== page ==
BOMBAY TO SONAPUR HAI* 2: Britannia & Co, Ballard Estate

Many cafes have closed; in the 40s, 50s and 60s we had about three to four hundred Irani restaurants, bakeries, stores in Bombay.

Britannia CafĂ© was established by my father Rashid in the year 1923 and it happened to be the birth year, the year, I was born in this year, now nearly 84 years. The Zoroastrians who remained in Iran were under attack, so they had to carry on their life in villages, and most of them became farmers, and, uh, slowly there came to be short supply of water, actually they came from Yazd, my family. And Yazd was…water was very hard to get. Slowly there was no rainfall, and the water they were getting from the mountains also was drying up. So, they abandoned the villages and go for greener pastures. So, the Parsis of India, they told the Zoroastrians of Iran if they would come to Mumbai, to Bombay, they would support them and that is why they came to India.

Not being educated my father could not do any other
work except the Parsis told him to start with some tea business, to prepare and serve tea, and uh, the Parsis helped them in the business and slowly they prospered.Actually, they gave them help to set up their stalls, and slowly the stalls gave way to small cafes, and then to restaurants and bakeries.

The Parsis had come 1 075 years ago, and they had adopted the Indian culture, and they were very loyal to the British when they were here during the time of Raj. The Parsis of India, they mixed with the Indians and during British time they attended schools, got educated, they became engineers, lawyers, but the Iranis coming later did not get themselves educated, but they adopted this Parsi culture because our religion is same. Parsis, originally, they themselves being very cultured, they mixed with the British people, very well, the British also gave them support and help. Well, the British did that maybe for a political purpose, they did so because they themselves were foreigners here, they could mix better with the Parsis than with some of the Indians.

Many cafes have closed; in the 40s, 50s and 60s we had about three to four hundred Irani restaurants, bakeries, stores in Bombay, but slowly they are diminishing, and now they a
re on the verge of vanishing. I think only about twenty, thirty Irani restaurants are left today. Eating habits have changed, in the sense that formerly in the British time our restaurant was serving continental type food, bland food, and the Europeans and high society type of people were not eating spicy food, but now, after independence, we had to change, we had to cook food according to Indian tastes – with spices, and masala and all those things. So, biriyani has become popular, pilau has become popular, and mutton, and gravy, gravy cutlets have become more popular than during the past. We used to have beef steak, what they call chops, fish and chips, all those things, but now they are not a part of our menu at all.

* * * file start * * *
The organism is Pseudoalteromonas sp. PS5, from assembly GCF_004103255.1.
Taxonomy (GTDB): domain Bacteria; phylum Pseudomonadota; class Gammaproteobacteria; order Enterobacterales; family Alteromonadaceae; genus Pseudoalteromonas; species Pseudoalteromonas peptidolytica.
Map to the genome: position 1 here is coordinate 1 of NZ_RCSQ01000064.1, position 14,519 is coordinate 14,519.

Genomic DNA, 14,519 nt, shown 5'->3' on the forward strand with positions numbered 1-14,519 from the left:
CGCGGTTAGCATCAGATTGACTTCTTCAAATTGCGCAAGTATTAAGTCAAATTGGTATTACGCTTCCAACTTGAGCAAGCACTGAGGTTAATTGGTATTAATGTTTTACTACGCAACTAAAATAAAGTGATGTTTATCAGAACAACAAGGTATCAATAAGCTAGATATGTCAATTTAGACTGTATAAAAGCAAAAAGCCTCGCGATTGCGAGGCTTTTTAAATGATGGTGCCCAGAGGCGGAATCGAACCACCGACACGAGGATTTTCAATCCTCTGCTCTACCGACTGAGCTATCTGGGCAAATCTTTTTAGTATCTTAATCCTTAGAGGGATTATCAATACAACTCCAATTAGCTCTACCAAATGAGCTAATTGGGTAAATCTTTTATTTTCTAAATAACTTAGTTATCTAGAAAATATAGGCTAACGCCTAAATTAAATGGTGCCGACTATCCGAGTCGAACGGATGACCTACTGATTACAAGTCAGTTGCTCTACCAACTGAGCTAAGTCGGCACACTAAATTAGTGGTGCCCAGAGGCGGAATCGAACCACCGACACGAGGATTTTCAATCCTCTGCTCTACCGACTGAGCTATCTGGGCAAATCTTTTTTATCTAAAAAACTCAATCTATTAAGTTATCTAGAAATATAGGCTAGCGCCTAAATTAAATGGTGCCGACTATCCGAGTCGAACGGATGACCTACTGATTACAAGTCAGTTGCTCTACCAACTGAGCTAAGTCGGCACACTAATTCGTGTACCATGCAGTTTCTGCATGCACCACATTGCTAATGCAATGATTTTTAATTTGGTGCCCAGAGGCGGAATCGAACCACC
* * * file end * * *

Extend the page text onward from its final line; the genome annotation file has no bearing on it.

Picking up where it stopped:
Gandhiji came in power and he became a political father figure of India, then they brought about independence, he said all of us are children of God, why should there be this difference? All restaurants to be open for all castes and communities. That forced us to put up a board, saying there was no restriction for any caste or colour.

When Iranis started coming to India, especially to Mumbai, there were a lot of vacant premises, and most of the corner premises were vacant, this may be superstitious, but the Hindus would not take the corner, saying that it was very unlucky for them, so the Iranis were coming, and they would find the corners better for business, and so they started renting them. My grandfather started Kohinoor Restaurant, just near Bombay GPO. It was one of the first Irani restaurants in the city, about 1890,'95, around that time.

From an interview with Boman Kohinoor,
Ballard Estate, Mumbai, April 2007

*Bombay to sonapur hai - Bombay is the city of gold.

IMAGES top to bottom:

-a portrait of Boman's father RASHID hangs above, 2007
BRITANNIA & Co., Ballard Estate, 2007

1 comment :

assameseinmumbai said...

Britannia used to be a favourite haunt during my college days in the mid-90s. Then, as now, Mr K has been an integral part of the cafe, and that is what makes this such a fantastic place. Now I live in the suburbs, and I miss the option of hopping over whenever I felt like it. After reading this post, I am all set to make a trip to town to eat the infamous berry pulao. Thank you, Mr K, for many memories. See you soon.